RES-Americas, the backer of the Skookumchuck Wind Project being constructed in Lewis County this summer, says it’s committed to using local construction workers whenever possible — following a strong showing from organized labor this week pushing the company to hire local workers.
“We have been actively seeking subcontractors for all scopes,” said Joel Leineke, the company’s executive vice president of construction. “As a company, we have the ability to perform every single trade required on the project ... but our goal is to maximize the use of regional subcontractors.”
Leineke’s comments came following a hearing Tuesday in which roughly 100 members of the Laborers’ International Union of North America packed the room in an effort to put public pressure on RES-Americas to hire local laborers. Several union leaders said the company had not been very responsive to their requests to discuss local hiring.
Leineke said he was unsure who the union leaders had been in contact with, but said the company has been in dialogue with local subcontractors for years as it’s readied the project. The project is expected to entail close to 300 jobs during the construction phase.
“The tree-clearing work that’s being done right now is being done by a local subcontractor from the area. We have a couple different contractors we’re speaking to about the civil works,” he said. “We are working with a number of subcontractors, we’re outreaching to additional subcontractors and our hope is to subcontract as much of the project as possible.”
On Friday, Leineke said he spoke with Bob Guenther, president of the Thurston-Lewis-Mason Counties Labor Council, who has been among the vocal leaders in pushing the company to hire local workers.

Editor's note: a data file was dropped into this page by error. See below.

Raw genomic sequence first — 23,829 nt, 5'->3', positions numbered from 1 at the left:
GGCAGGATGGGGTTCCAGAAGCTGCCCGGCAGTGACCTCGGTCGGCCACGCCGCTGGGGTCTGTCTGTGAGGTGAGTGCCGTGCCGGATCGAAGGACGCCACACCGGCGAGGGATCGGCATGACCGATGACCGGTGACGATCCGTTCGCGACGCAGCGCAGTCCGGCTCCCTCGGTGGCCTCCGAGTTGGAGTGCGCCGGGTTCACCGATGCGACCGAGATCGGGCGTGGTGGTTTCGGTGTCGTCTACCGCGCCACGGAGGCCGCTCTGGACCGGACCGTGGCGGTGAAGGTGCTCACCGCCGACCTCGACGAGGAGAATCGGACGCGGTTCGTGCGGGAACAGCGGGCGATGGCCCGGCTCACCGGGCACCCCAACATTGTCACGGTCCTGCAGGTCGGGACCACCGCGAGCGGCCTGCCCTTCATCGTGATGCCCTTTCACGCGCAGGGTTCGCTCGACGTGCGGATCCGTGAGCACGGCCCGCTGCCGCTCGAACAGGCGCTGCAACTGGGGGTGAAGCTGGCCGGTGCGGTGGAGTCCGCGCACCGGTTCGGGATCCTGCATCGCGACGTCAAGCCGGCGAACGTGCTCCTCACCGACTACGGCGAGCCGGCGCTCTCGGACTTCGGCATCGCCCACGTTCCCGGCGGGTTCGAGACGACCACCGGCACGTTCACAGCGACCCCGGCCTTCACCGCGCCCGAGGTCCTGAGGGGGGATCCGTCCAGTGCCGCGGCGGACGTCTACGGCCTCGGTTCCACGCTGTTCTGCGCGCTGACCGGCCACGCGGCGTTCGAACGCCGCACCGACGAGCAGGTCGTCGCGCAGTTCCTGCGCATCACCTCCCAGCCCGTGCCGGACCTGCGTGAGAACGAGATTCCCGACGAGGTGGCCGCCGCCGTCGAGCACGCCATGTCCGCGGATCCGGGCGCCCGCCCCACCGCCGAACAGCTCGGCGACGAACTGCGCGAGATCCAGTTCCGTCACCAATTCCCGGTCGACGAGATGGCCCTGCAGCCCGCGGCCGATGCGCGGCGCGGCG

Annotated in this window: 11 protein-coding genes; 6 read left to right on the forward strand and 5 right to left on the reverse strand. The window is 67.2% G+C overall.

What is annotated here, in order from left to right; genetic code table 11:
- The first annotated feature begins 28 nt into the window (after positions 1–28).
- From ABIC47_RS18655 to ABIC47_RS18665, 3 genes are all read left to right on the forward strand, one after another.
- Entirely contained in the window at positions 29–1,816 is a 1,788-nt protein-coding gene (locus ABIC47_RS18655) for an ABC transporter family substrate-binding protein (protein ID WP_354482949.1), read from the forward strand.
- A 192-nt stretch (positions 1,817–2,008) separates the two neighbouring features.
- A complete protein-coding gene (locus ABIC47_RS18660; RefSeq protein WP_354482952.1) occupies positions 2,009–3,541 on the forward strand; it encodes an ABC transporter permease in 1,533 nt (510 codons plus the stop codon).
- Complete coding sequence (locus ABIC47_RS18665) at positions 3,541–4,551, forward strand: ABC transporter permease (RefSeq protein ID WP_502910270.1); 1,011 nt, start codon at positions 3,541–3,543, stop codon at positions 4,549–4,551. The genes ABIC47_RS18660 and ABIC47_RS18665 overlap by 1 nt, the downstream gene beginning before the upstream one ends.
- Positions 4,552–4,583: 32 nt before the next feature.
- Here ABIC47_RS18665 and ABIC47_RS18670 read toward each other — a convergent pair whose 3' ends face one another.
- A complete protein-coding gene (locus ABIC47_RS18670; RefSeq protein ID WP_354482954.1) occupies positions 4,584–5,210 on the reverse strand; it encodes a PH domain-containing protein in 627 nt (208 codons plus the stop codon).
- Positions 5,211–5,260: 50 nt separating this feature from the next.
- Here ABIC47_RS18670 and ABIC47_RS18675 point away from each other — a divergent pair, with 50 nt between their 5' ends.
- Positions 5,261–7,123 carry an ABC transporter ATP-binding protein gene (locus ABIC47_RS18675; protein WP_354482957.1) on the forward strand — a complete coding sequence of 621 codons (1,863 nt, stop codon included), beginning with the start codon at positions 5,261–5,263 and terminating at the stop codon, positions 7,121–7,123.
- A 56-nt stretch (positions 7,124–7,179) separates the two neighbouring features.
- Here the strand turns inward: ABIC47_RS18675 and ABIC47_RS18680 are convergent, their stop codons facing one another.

“I had a very good conversation with him,” Guenther said. “It was straight, frank and up-front. We’ve got an opportunity to make some progress for them as well as us.”
RES-Americas, Leineke said, originally intended to handle all of the work on the project with laborers from Washington, Oregon and northern Idaho. With a compressed construction timeline, thanks to some permitting delays, the company may have to bring in its own workers for some aspects of the project, but it still plans to hire locally whenever possible, he said.
Guenther said RES-Americas has offered divide the various projects on the site into smaller bids, giving local contractors a better chance to get a piece of the action.
“In the construction world, there’s scopes of work for each segment of the job, and he’s willing to break down the scopes of work so that smaller contractors have the ability to participate in that plan,” he said. “I’m working on getting names of local contractors to send over for them to consider sending a bid request.”
The company could not commit to hire union laborers, but Leineke noted that many contractors on the West Coast are union-affiliated.
Right now, RES-Americas has begun tree clearing on the site as it waits for a few permits to clear procedural hurdles so it can begin construction. Next, it will build access roads and install foundations for the 38 turbines on the site. Work on the substation and transmission line will begin soon as well. Parts for the turbines won’t arrive until late summer, but the company believes the wind farm is still on track to begin generating power by the end of the year.
“Our objective is to come in and be a good neighbor and absolutely hire as many local craft workers and folks as we can,” Leineke said. “We know that these wind farms have a meaningful impact on the community, and to the degree that we can maximize that possible impact, we want to.”